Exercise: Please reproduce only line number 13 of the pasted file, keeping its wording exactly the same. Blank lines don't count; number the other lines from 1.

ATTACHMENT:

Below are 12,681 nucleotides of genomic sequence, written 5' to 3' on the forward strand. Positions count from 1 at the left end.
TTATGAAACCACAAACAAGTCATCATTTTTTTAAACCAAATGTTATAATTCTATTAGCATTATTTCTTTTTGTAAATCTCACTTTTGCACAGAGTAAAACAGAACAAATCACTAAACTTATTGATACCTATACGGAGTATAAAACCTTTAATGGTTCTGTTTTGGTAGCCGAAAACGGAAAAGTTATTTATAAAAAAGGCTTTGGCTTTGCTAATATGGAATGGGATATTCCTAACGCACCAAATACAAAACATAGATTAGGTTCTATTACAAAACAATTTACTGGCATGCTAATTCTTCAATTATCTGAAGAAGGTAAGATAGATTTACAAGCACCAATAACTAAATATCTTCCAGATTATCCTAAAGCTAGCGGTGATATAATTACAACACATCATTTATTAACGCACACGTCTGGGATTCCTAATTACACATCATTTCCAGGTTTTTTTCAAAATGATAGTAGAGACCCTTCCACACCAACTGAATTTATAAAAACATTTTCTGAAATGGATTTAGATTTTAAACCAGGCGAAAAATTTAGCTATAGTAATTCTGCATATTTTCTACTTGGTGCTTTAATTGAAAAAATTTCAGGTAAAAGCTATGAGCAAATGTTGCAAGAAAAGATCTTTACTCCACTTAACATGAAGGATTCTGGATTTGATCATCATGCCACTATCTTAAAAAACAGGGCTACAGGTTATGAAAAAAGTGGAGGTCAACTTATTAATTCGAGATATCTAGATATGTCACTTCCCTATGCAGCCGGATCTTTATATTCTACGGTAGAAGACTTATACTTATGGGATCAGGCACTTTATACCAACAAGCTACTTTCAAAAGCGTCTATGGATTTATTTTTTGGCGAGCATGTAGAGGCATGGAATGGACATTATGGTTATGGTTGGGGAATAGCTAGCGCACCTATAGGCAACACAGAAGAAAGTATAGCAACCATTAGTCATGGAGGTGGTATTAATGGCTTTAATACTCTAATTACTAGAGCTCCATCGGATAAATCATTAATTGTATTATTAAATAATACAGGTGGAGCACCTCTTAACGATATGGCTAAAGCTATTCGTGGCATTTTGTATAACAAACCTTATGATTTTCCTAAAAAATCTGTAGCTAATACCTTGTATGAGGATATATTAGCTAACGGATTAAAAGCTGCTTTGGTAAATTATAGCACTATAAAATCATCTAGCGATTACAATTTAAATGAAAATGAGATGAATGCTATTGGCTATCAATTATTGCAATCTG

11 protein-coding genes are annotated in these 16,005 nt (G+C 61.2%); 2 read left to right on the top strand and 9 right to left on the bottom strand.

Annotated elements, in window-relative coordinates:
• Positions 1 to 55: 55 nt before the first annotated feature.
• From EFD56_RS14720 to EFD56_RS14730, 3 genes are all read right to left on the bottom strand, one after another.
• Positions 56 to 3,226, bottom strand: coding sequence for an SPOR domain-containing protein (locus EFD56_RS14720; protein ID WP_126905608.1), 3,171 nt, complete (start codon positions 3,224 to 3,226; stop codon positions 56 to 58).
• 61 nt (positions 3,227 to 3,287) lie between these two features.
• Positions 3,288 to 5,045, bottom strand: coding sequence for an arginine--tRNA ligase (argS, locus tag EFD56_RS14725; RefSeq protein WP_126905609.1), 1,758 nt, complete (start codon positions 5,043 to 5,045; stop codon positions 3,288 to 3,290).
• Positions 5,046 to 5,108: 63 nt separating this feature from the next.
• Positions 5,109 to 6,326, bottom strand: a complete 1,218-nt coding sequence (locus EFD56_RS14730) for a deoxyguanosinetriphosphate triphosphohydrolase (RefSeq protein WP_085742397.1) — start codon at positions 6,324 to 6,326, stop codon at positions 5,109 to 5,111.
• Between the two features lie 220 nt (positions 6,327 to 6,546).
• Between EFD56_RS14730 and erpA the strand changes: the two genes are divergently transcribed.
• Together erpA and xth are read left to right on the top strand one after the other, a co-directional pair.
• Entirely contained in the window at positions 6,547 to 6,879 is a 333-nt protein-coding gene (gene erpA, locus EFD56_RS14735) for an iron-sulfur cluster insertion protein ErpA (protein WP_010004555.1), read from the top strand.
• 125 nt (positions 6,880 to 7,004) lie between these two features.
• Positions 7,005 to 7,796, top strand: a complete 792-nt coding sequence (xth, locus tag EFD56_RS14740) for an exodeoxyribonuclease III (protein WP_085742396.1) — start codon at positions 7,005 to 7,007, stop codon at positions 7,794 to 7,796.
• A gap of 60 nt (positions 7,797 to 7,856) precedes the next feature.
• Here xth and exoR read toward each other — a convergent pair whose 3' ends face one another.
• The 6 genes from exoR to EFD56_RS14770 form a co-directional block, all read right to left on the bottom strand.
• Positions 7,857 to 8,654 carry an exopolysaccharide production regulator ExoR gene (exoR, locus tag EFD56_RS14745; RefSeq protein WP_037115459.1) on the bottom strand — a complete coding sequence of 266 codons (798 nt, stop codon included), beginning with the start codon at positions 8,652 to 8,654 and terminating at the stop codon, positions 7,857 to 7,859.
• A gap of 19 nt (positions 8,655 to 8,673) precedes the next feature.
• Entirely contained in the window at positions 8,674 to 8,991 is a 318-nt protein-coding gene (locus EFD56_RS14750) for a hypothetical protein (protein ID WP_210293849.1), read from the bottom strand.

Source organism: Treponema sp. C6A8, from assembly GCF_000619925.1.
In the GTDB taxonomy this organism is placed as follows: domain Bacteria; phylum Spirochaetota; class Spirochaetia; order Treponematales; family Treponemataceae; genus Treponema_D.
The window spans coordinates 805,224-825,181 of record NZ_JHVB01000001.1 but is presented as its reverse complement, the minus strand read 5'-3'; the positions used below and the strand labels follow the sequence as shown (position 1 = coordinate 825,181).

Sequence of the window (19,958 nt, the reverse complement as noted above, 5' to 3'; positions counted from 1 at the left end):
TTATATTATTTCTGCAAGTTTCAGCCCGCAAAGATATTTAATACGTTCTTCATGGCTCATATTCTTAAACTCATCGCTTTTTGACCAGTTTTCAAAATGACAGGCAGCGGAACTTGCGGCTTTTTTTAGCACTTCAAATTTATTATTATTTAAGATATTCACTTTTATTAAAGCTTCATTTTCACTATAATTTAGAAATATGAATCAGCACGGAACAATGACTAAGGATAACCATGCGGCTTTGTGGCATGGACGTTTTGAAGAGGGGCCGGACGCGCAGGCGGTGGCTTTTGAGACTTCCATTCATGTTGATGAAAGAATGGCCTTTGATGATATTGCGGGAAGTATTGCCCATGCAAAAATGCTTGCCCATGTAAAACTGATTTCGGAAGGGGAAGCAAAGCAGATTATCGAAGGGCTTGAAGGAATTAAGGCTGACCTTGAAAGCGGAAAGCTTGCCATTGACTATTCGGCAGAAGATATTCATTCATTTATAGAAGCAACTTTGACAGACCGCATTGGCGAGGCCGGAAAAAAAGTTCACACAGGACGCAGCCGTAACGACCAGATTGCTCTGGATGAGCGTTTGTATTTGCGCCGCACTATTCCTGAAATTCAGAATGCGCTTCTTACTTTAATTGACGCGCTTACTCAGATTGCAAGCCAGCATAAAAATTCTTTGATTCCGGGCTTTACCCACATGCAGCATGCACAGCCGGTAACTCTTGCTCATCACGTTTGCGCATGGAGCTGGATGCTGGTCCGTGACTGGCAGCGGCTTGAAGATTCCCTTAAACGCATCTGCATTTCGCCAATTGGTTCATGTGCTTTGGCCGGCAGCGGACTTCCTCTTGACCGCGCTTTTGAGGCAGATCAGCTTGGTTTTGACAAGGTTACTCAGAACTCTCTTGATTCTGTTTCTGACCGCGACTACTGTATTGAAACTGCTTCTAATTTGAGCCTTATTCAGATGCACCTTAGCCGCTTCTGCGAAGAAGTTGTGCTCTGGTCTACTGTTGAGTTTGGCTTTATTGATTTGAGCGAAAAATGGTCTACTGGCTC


• Between EFD56_RS14730 and erpA the strand changes: the two genes are divergently transcribed.